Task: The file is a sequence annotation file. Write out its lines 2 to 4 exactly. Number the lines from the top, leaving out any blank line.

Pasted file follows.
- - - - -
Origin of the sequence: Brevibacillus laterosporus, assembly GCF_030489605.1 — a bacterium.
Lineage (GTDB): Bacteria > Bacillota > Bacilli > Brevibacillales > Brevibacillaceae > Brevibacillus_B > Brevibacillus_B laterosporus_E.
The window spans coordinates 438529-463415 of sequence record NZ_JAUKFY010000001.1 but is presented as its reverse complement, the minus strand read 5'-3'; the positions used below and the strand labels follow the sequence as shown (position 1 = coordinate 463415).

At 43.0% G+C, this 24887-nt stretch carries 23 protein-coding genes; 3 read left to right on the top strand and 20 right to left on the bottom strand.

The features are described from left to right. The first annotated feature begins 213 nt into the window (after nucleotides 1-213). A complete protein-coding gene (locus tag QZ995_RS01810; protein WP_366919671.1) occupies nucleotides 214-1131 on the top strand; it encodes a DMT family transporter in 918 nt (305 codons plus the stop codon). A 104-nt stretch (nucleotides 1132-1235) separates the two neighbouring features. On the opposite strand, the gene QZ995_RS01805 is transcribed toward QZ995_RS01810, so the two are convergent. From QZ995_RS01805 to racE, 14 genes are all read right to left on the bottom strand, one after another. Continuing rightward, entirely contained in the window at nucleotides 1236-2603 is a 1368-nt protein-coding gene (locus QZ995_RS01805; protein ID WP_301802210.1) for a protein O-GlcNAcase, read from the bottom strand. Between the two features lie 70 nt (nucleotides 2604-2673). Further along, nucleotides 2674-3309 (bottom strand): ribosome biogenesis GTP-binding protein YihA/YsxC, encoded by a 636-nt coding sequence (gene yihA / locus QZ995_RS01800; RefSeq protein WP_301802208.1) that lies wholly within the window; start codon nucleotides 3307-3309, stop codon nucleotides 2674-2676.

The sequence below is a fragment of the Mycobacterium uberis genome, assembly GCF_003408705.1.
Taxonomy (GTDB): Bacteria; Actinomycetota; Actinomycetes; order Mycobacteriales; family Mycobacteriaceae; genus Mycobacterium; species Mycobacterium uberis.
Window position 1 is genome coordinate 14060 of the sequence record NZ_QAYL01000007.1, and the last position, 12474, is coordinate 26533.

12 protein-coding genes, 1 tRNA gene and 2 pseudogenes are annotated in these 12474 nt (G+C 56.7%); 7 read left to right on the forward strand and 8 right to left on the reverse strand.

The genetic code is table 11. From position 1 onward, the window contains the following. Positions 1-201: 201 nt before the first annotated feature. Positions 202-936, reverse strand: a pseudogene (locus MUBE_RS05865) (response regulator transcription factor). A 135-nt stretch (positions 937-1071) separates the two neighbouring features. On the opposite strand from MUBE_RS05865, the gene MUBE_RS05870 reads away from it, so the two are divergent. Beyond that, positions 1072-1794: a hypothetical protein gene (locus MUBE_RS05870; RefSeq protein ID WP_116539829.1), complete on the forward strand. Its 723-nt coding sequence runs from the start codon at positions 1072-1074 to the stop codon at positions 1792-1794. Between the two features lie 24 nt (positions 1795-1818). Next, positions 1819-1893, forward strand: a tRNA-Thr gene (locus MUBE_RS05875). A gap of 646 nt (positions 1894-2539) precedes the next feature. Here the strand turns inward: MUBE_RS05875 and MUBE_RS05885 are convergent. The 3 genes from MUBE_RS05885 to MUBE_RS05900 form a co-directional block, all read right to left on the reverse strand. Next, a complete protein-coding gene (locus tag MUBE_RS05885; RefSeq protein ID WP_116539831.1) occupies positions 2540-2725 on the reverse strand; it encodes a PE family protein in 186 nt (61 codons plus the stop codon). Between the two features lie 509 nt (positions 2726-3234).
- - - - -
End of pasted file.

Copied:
Lineage (GTDB): Bacteria > Bacillota > Bacilli > Brevibacillales > Brevibacillaceae > Brevibacillus_B > Brevibacillus_B laterosporus_E.
The window spans coordinates 438529-463415 of sequence record NZ_JAUKFY010000001.1 but is presented as its reverse complement, the minus strand read 5'-3'; the positions used below and the strand labels follow the sequence as shown (position 1 = coordinate 463415).

At 43.0% G+C, this 24887-nt stretch carries 23 protein-coding genes; 3 read left to right on the top strand and 20 right to left on the bottom strand.